Nuns Running Out of Ways to Stop Katy Perry

     LOS ANGELES (CN) — A state court judge on Tuesday tentatively declined to reconsider a ruling that could allow pop star Katy Perry to purchase a convent for $15 million, in the face of letters that show the Vatican is still deciding the case.
     In 2015, Perry’s company The Bird Nest sued developer Dana Hollister, who wanted to turn part of the Los Feliz, California-area property into a boutique hotel, after nuns Rita Callanan and Catherine Holzman resisted a sale to the “Roar” singer because they find her public image unappealing.
     Last month, Superior Court Judge Stephanie Bowick ruled that Archbishop Jose Gomez and the Los Angeles Archdiocese, not the nuns, have the authority to sell the 8-acre property.
     During a Tuesday morning hearing at which both Callanan and Holzman were present, Bowick said she is inclined to deny the nuns’ motion for reconsideration.
     Perry was not present.
     Bowick did not make the order final on Tuesday but took the case under submission after hearing arguments from lawyers for the archdiocese, Perry and the sisters.
     “The court finds that intervenors have not met their burden to show that there are new or different facts, circumstances, or law to reconsider, and that any such evidence could not have been offered sooner,” Bowick wrote in the tentative order.
     But the nuns’ lawyer John Scholnick insisted that two letters from church officials submitted to the court show that the Vatican will still weigh in on the dispute. At the morning hearing, he urged Bowick to reconsider or stay her ruling.
     “There is no question that the matter is pending in front of the Vatican,” Scholnick told Bowick.
     In the first letter, dated March 22 and addressed to Los Angeles Archbishop Jose Gomez, church official Jose Rodriguez Carballo calls the case “unfortunate” and says that the sisters have submitted documents to support their case.
     “We have responded to them informing them that we were seeking further information from the Archdiocese of Los Angeles in order to conduct a comprehensive, objective study of the case,” writes Carballo.
     In a second letter addressed to the sisters and dated March 30, official Sebastiana Paciolla tells the nuns that the Vatican is seeking more information from the archdiocese “in order to arrive at a comprehensive understanding of all aspects of the case at hand.”
     “Once all the information from both parties has been adequately studied we will inform you of our judgment regarding the matter at hand,” Paciolla writes.
     Scholnick said he believed the archdiocese in Los Angeles knew the case was pending even though its attorney Michael Hennigan said otherwise at a Feb. 2, 2016, hearing on the motion for summary adjudication.
     Hennigan is quoted in a court brief as saying that church officials in Rome had dismissed the case for lack of jurisdiction and that there was “no evidence” it had was transferred to the Dicastery of the church, as the sisters asserted.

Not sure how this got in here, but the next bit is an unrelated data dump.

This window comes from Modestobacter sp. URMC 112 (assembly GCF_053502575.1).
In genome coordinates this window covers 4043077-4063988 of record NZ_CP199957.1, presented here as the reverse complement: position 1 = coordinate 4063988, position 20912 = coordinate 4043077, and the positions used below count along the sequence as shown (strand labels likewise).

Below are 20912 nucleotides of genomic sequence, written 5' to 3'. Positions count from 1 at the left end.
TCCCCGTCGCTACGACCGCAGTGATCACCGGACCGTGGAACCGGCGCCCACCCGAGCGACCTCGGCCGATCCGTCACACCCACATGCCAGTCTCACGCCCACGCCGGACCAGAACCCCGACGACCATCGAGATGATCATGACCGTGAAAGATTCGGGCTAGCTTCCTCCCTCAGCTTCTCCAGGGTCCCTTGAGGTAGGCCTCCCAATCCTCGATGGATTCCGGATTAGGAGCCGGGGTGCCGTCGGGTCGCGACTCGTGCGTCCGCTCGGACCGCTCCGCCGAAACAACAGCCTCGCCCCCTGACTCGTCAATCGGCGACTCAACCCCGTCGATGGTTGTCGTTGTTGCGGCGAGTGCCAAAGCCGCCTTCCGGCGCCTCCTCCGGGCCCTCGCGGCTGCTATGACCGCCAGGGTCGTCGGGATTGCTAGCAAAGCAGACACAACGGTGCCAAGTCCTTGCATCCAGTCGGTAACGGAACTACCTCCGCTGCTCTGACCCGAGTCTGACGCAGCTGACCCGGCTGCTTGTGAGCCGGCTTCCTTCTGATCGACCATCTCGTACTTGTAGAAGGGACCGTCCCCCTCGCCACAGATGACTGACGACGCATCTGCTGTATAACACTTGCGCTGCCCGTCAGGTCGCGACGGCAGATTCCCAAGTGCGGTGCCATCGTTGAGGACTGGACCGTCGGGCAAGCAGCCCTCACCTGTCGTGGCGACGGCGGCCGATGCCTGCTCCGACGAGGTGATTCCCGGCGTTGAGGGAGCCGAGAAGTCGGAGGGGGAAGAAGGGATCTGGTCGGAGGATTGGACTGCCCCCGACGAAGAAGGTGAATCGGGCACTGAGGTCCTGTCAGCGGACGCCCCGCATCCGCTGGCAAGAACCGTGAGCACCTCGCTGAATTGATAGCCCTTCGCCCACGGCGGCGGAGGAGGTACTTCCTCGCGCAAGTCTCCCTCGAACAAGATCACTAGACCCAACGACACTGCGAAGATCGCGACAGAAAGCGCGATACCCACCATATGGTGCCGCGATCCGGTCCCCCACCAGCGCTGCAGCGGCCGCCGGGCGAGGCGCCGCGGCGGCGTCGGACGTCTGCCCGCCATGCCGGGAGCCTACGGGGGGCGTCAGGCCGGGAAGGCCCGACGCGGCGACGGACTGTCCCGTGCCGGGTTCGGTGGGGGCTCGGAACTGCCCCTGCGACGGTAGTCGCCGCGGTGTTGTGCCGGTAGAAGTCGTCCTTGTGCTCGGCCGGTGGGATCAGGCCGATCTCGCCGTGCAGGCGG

But Hennigan relied on an Italian ruling from the highest appellate tribunal of the Roman Catholic Church that was mistranslated, according to the sisters’ May 17 reply.
     The sisters say that as early as Feb. 26, the archdiocese in Los Angeles knew that the sisters’ case was pending before officials in Rome.
     But Hennigan, with the firm McKool Smith, urged the court not to delay the case further.
     “Until there is action in Rome,” Hennigan said, “there is nothing for this court to consider or do anything about.”
     Hennigan also accused the nuns of failing to disclose a Jan. 16 letter to church officials before the hearing on summary adjudication.
     Perry’s attorney Eric Rowan meanwhile said that the newly submitted documents were a “red herring” and that Bowick should quickly make her order final.
     “Please don’t wait. There’s no reason to wait. The bottom line is we’ve been waiting long enough,” the Greenberg Traurig attorney said.
     Bowick appeared skeptical of Scholnick’s arguments both in her ruling and in court.
     In her tentative ruling she wrote that the court “does not find any ‘lack of candor,’ misrepresentation or withholding of material information (inadvertent or otherwise), or deception on the part of plaintiff Roman Catholic Archdiocese of Los Angeles or its counsel with respect to the motion for summary judgment proceedings.”
     In the April ruling, Bowick granted the church’s motion for summary adjudication but stopped short of validating Perry’s offer on the convent.
     Perry’s company claims that Hollister is an “opportunistic developer” who had persuaded the nuns they had authority to sell the property, though that power belongs to the archbishop.
     When asked for her reaction to the hearing outside the courtroom Sister Holzman said, “So far, so good.”
     The nuns’ spokeswoman Margaret Cone wrote in text message that “Archbishop Gomez is defying Pope Francis.”

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